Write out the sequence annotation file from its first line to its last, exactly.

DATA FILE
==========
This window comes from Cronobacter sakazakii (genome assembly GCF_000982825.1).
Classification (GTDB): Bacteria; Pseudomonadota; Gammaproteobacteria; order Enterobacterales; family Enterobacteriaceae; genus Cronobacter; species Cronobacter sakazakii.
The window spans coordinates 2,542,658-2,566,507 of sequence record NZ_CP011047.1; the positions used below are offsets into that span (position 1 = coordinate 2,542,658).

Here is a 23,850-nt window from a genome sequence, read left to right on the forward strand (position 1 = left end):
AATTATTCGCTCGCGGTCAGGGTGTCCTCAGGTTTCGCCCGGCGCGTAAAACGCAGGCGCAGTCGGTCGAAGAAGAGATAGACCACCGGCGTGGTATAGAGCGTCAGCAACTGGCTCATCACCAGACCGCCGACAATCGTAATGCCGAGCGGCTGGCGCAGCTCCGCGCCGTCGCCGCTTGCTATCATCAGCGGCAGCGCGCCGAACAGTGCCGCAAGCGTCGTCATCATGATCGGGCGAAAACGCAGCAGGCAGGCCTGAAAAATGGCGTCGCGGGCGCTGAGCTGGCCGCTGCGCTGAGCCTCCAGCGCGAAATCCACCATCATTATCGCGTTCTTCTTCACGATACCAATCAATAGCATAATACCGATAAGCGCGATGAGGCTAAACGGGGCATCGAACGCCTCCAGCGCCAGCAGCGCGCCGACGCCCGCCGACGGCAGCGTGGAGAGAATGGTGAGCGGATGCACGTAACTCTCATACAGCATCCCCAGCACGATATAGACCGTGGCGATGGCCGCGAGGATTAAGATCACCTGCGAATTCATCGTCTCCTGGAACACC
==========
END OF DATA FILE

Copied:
This window comes from Cronobacter sakazakii (genome assembly GCF_000982825.1).
Classification (GTDB): Bacteria; Pseudomonadota; Gammaproteobacteria; order Enterobacterales; family Enterobacteriaceae; genus Cronobacter; species Cronobacter sakazakii.
The window spans coordinates 2,542,658-2,566,507 of sequence record NZ_CP011047.1; the positions used below are offsets into that span (position 1 = coordinate 2,542,658).

Here is a 23,850-nt window from a genome sequence, read left to right on the forward strand (position 1 = left end):
AATTATTCGCTCGCGGTCAGGGTGTCCTCAGGTTTCGCCCGGCGCGTAAAACGCAGGCGCAGTCGGTCGAAGAAGAGATAGACCACCGGCGTGGTATAGAGCGTCAGCAACTGGCTCATCACCAGACCGCCGACAATCGTAATGCCGAGCGGCTGGCGCAGCTCCGCGCCGTCGCCGCTTGCTATCATCAGCGGCAGCGCGCCGAACAGTGCCGCAAGCGTCGTCATCATGATCGGGCGAAAACGCAGCAGGCAGGCCTGAAAAATGGCGTCGCGGGCGCTGAGCTGGCCGCTGCGCTGAGCCTCCAGCGCGAAATCCACCATCATTATCGCGTTCTTCTTCACGATACCAATCAATAGCATAATACCGATAAGCGCGATGAGGCTAAACGGGGCATCGAACGCCTCCAGCGCCAGCAGCGCGCCGACGCCCGCCGACGGCAGCGTGGAGAGAATGGTGAGCGGATGCACGTAACTCTCATACAGCATCCCCAGCACGATATAGACCGTGGCGATGGCCGCGAGGATTAAGATCACCTGCGAATTCATCGTCTCCTGGAACACC